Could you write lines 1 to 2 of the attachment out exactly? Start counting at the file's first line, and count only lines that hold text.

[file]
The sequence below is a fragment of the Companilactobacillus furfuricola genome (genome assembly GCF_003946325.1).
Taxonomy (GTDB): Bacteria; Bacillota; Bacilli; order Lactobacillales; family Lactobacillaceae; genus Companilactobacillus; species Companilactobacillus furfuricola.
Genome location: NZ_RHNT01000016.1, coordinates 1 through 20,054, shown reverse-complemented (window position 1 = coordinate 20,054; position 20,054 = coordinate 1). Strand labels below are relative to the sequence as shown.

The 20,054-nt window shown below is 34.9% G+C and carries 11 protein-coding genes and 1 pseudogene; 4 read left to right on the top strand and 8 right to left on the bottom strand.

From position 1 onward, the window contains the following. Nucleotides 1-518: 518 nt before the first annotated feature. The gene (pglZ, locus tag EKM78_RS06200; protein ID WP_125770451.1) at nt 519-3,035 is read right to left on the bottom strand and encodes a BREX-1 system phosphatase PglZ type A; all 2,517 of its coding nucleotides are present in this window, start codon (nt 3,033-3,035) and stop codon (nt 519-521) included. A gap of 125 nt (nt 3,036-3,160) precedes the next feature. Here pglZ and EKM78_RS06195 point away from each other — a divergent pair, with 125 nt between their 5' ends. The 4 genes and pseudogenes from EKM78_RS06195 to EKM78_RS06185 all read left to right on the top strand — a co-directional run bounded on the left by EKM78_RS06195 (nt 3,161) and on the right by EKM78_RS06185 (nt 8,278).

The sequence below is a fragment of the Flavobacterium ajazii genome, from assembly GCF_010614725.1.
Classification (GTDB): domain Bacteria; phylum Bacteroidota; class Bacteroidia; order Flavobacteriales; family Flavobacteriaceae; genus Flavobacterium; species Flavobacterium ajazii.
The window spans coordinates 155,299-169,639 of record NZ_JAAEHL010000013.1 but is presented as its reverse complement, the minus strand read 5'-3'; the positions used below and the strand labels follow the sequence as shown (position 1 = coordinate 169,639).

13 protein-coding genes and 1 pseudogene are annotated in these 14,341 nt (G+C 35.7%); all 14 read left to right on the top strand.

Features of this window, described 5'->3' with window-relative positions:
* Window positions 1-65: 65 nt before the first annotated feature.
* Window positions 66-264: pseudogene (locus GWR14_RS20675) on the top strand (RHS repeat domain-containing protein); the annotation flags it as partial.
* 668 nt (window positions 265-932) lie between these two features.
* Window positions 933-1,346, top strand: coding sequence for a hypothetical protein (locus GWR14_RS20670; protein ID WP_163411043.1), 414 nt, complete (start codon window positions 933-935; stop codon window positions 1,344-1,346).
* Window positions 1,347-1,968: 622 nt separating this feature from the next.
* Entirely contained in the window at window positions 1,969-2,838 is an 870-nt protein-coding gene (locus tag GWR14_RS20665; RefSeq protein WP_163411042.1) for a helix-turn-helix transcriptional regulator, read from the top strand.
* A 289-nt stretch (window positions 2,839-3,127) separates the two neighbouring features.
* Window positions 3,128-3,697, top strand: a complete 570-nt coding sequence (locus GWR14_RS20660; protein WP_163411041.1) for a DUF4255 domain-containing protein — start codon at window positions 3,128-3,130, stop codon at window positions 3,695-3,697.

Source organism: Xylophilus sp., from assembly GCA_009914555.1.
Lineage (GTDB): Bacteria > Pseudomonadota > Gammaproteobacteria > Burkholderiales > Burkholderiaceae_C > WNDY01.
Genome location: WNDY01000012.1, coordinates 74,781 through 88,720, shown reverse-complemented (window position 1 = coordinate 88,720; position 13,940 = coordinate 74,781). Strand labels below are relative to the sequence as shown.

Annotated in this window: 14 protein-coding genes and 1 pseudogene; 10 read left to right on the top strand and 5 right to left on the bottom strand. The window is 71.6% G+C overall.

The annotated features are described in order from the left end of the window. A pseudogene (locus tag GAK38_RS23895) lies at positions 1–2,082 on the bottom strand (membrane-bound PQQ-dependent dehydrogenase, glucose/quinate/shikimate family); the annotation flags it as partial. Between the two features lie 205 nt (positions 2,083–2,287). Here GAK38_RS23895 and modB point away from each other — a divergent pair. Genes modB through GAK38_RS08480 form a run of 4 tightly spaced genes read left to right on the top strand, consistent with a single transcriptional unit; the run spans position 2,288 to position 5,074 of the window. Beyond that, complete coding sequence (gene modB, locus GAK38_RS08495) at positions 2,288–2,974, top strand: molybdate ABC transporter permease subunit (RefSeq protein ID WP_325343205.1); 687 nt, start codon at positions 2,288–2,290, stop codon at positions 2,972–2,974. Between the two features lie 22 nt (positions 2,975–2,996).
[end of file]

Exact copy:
The sequence below is a fragment of the Companilactobacillus furfuricola genome (genome assembly GCF_003946325.1).
Taxonomy (GTDB): Bacteria; Bacillota; Bacilli; order Lactobacillales; family Lactobacillaceae; genus Companilactobacillus; species Companilactobacillus furfuricola.